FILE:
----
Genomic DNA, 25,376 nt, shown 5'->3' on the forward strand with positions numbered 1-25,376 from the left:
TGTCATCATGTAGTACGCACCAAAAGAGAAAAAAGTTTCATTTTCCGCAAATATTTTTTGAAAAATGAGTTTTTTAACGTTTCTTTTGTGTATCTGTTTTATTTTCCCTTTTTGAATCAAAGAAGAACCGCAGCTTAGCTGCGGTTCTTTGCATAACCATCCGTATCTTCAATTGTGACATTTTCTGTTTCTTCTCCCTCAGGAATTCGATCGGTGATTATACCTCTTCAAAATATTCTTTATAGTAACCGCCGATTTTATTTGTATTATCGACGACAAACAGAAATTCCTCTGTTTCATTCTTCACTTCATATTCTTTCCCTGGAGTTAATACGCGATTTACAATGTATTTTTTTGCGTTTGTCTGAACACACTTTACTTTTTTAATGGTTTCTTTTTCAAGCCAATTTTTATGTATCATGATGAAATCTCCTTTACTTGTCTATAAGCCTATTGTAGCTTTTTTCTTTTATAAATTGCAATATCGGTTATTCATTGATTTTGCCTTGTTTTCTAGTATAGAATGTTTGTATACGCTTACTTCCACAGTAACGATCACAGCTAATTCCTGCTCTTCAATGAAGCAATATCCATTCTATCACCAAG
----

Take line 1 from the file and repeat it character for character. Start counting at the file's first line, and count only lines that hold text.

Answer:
Genomic DNA, 25,376 nt, shown 5'->3' on the forward strand with positions numbered 1-25,376 from the left: